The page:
Gooding, R., Harley, C., & Tang, E. (2009). Elevated water temperature and carbon dioxide concentration increase the growth of a keystone echinoderm Proceedings of the National Academy of Sciences, 106 (23), 9316-9321 DOI: 10.1073/pnas.0811143106

Let’s All Go Down to the Barplot!

I’m back for another pean to ANOVA-loving experimental ecology. Barplots (or point-range plots – but which is better is a discussion for a different time) are the thing! And a friend of mine was recently asking me how to do a decent barplot with ggplot2 for data of moderate complexity (e.g., a 2-way ANOVA).

So I tried it.

And then I hit my head against a wall for a little while.

And then I think I figured it out, so, I figured I’d post it so that there is less head-smashing in the world.

To do a boxplot is simple. And may statisticians would argue that they are more informative, so, really, we should abandon barplots. Take the following example which looks at the highway milage of cars of various classes in two years.

library(ggplot2)
data(mpg)

#a simple qplot with a boxplot geometry - n.b., I like the bw theme
qplot(class, hwy, fill=factor(year), data=mpg, geom="boxplot", position="dodge")+theme_bw()

A few notes. The x-axis her is class. The fill attribute splits things by year (which is continuous, so we need to make it look like a factor). And the final position=”dodge” really is the key. It splits the bars for different years apart, and it shall come into play again in a moment.

This code produces a perfectly nice boxplot:

Lovely! Unless you want a barplot. For this, two things must happen. First, you need to get the average and standard error values that you desire. I do this using ddply (natch). Second, you’ll need to add in some error bars using geom_errorbar. In your geom_errorbar, you’ll need to invoke the position statement again.

#create a data frame with averages and standard deviations
hwy.avg<-ddply(mpg, c("class", "year"), function(df)
return(c(hwy.avg=mean(df$hwy), hwy.sd=sd(df$hwy))))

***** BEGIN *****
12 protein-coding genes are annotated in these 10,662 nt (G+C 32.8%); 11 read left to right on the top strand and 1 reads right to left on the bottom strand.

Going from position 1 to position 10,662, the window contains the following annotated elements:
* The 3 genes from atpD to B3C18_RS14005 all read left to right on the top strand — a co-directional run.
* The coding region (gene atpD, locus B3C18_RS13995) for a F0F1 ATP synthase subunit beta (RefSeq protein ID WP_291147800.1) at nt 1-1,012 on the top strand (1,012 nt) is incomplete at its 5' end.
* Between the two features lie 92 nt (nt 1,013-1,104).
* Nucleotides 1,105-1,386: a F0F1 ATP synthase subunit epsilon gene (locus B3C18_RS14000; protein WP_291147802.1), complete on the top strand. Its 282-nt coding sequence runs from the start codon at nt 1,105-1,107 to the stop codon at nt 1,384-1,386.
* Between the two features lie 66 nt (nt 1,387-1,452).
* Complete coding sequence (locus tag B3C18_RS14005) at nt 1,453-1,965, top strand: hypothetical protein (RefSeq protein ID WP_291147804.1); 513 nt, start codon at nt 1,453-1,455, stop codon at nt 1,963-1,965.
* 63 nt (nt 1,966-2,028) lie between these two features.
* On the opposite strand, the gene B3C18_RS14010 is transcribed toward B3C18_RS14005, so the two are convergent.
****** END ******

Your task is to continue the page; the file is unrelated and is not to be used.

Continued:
#create the barplot component
avg.plot<-qplot(class, hwy.avg, fill=factor(year), data=hwy.avg, geom="bar", position="dodge")

#add error bars
avg.plot+geom_errorbar(aes(ymax=hwy.avg+hwy.sd, ymin=hwy.avg-hwy.sd), position="dodge")+theme_bw()

This produces a perfectly serviceable and easily intelligible boxplot. Only. Only... well, it's time for a confession.

I hate the whiskers on error bars. Those weird horizontal things, they make my stomach uneasy. And the default for geom_errorbar makes them huge and looming. What purpose do they really serve? OK, don't answer that. Still, they offend the little Edward Tufte in me (that must be very little, as I'm using barplots).

So, I set about playing with width and other things to make whisker-less error bars. Fortunately for me, there is geom_linerange, that does the same thing, but with a hitch. It's "dodge" needs to be told just how far to dodge. I admit, here, I played about with values until I found ones that worked, so your milage may vary depending on how many treatment levels you have. Either way, the resulting graph was rather nice.

#first, define the width of the dodge
dodge <- position_dodge(width=0.9) 

#now add the error bars to the plot
avg.plot+geom_linerange(aes(ymax=hwy.avg+hwy.sd, ymin=hwy.avg-hwy.sd), position=dodge)+theme_bw()

And voila! So, enjoy yet another nifty capability of ggplot2!

Great! I will say this, though. I have also played around with data with unequal representation of treatments (e.g., replace year with class or something in the previous example) - and, aside from making empty rows for missing treatment combinations, the plots are a little funny. Bars expand to fill up space left by vacant treatments. Try qplot(class, hwy, data=mpg, fill= manufacturer, geom="boxplot") to see what I mean. If anyone knows how to change this, so all bar widths are the same, I'd love to hear it.